Stocks could chop around and rack up more losses in the week ahead, with the next wave of corporate earnings reports.» Read More
Cramer makes the call on viewers' favorite stocks.
Stocks closed sharply higher as a day-long rally gained steam after the Federal Reserve said the recession would end soon but that unemployment will continue rising.
Here's a shocker for the struggling newspaper industry: good news! The largest US newspaper publisher, Gannett, beat analyst estimates with earnings of 46 cents per share (excluding some items), eight cents higher than analysts estimates, sending the stock higher in Wednesday trading.
Don't be fooled--the rally is being fueled by far more than Intel. True, there is genuine momentum buying in semiconductors and semiconductor capital equipment stocks today.
Technology stocks rose more than 2 percent Wednesday following encouraging earnings, while a slew of economic reports fueled the notion the economy was showing stronger signs of a turnaround and boosted the broader market.
Positive comments and a better-than-expected earnings report from tech bellwether Intel could capture the imagination of investors, who have been hoping tech will rescue the earnings season.
Earnings season should provide a fresh view of the U.S. economy and may shake the stock market out of its summer doldrums.
Out-of-work with no place to land, the legions of America's unemployed are growing. The Labor Department is scheduled to release a report Thursday expected to show the nation's unemployment rate edging closer to double digits.
The newspaper industry has been struggling to figure out compensate for declining ad revenues and monetize its content online. Gannett just announced plans to slash between 1,000 and 2,000 jobs, mostly from its local papers.
Even though Warren Buffett always says he likes stocks more when they're cheaper, he didn't do a lot of buying as Wall Street's major indexes fell to their bear-market lows (so far) in early March. Berkshire Hathaway's first quarter stock portfolio snapshot shows no blockbuster buys. A few stakes did, however, get bigger during the first three months on the year.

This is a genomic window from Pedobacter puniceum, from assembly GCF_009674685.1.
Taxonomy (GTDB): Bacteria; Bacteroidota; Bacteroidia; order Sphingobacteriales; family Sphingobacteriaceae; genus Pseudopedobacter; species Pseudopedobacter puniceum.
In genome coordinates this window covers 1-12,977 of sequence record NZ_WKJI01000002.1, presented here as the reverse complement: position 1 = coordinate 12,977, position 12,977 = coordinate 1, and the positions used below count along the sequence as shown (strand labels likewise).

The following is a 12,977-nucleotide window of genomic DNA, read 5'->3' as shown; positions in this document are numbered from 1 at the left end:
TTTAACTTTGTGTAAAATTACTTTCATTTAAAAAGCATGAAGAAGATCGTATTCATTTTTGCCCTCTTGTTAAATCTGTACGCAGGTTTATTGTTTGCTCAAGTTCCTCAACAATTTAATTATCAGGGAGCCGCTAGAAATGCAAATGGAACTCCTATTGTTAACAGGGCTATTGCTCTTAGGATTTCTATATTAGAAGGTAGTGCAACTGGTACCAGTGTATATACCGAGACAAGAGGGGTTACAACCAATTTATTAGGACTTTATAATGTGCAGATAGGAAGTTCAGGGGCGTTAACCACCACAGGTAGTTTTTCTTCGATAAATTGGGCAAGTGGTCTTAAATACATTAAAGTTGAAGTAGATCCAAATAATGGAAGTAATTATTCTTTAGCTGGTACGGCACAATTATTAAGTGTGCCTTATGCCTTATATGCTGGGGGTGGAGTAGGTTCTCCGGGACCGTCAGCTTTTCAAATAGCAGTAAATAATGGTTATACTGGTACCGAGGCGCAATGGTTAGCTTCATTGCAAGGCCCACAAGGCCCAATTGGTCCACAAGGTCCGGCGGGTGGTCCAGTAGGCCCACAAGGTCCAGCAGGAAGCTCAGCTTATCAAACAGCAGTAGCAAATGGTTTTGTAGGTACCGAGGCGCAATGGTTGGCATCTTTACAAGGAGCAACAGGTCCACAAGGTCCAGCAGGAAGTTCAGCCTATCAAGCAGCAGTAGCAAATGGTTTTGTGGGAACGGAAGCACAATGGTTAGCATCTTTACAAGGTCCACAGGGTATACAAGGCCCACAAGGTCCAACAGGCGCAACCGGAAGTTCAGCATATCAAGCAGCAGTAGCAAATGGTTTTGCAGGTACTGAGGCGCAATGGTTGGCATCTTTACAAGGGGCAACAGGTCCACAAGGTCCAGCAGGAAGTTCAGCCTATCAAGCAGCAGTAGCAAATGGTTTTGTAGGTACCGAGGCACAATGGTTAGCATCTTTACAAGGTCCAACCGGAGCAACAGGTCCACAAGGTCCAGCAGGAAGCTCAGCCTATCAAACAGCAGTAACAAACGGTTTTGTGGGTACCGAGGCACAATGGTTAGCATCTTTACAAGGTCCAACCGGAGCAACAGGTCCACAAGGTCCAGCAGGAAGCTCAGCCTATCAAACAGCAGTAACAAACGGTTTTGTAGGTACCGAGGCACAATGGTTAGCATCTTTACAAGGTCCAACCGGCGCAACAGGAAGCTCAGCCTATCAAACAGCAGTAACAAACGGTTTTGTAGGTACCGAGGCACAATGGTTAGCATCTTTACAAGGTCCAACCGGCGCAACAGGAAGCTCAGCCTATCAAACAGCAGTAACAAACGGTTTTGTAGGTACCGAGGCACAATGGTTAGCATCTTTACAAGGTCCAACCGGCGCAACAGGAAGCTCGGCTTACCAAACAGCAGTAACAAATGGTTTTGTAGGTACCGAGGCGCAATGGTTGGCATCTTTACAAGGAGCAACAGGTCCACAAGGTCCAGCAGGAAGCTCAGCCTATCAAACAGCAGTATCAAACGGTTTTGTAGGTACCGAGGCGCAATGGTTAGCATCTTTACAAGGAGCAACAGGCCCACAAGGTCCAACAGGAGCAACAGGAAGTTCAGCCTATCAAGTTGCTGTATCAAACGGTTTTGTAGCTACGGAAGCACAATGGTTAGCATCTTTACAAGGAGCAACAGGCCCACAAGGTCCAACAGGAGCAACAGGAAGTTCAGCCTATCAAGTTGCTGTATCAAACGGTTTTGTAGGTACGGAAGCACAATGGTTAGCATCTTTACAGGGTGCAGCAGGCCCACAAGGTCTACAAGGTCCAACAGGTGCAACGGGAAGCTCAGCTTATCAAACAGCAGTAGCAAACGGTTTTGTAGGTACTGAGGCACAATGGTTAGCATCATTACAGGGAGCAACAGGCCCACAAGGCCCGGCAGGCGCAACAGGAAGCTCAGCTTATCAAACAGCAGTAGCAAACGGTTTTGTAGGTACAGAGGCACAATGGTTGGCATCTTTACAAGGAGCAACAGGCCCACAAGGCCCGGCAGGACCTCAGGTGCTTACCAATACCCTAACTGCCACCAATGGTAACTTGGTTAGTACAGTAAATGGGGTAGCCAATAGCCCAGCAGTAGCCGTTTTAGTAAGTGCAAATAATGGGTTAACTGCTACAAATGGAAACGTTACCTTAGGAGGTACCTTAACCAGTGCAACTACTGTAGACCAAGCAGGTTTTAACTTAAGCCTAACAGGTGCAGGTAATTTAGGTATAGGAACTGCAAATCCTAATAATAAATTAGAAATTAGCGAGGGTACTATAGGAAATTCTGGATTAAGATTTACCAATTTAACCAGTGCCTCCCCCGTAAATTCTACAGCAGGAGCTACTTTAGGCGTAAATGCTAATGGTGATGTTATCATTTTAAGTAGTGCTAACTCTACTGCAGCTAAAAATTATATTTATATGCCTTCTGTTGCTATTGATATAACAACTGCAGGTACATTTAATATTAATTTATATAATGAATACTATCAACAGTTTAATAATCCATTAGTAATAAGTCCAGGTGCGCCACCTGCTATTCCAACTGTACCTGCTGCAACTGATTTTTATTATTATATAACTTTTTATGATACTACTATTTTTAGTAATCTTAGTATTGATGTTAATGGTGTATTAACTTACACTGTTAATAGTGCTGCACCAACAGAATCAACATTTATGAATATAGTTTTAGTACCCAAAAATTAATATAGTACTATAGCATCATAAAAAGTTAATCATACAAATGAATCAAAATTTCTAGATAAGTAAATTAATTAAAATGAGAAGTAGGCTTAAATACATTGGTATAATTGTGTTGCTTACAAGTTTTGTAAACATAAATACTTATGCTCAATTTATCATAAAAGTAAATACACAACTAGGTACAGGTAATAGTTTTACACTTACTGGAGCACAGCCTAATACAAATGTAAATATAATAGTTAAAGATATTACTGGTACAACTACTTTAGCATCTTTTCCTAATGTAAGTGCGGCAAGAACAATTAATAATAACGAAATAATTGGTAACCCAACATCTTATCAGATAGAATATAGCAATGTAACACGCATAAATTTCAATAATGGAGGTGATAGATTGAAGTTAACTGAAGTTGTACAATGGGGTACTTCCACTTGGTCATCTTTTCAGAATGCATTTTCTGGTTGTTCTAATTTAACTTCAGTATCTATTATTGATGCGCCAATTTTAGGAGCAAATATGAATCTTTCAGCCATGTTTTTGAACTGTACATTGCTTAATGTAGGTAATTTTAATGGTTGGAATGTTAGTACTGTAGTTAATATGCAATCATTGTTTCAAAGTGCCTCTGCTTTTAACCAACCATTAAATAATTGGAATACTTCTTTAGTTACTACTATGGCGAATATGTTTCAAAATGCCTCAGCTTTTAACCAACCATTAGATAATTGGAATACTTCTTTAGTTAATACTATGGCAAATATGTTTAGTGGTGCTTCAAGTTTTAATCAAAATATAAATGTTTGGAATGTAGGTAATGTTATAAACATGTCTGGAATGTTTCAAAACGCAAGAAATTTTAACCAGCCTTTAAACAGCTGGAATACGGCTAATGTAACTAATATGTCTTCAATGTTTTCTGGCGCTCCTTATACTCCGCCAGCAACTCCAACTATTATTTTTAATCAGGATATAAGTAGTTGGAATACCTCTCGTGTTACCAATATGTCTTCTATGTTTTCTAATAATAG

You want to be "greedy" and buy stocks when others are fearful, said John Rogers of Arial Investments. And he sees a recovery at the end of this year and into 2010.
SEC Chair, Mary Schapiro, announced that she has made it a priority to evaluate regulations on short selling. As she kicks off her "round table" on the issue with participants that include General Electric, JP Morgan Chase, Fidelity, The New York Stock Exchange, NASDAQ, and others, here is a list of the companies with the biggest short interest on the S&P 500.
Stocks ended a rocky session higher Thursday as investors were encouraged by JPMorgan's results and techs rallied amid anticipation of better results from Google after the bell.
An early pop fizzled Thursday as investors digested a mixed bag of economic and earnings news. Banks were mixed as techs gained.
Around lunchtime the bulls were whispering about Google’s quarterly results, which come out after the bell, and what they’d reveal. There’s cautious optimism in the sector...
Futures pointed to a higher open Thursday as investors shrugged off some dismal data points, choosing to focus on a drop in the headline jobless-claims number.
JPMorgan Chase could rule the day Thursday. Traders expect the stock and Treasury markets to take their cue from the bank's first quarter earnings report and forward comments.
In the final hour of trading Wednesday the DJIA wowed the bulls by jumping 100 points closing above the psychologically important 8000 level.
Another round of layoffs was announced on Wednesday, adding to the gloom over rising unemployment.
As we enter the last trading day of the month and quarter, here are some of the best and worst performers for the period.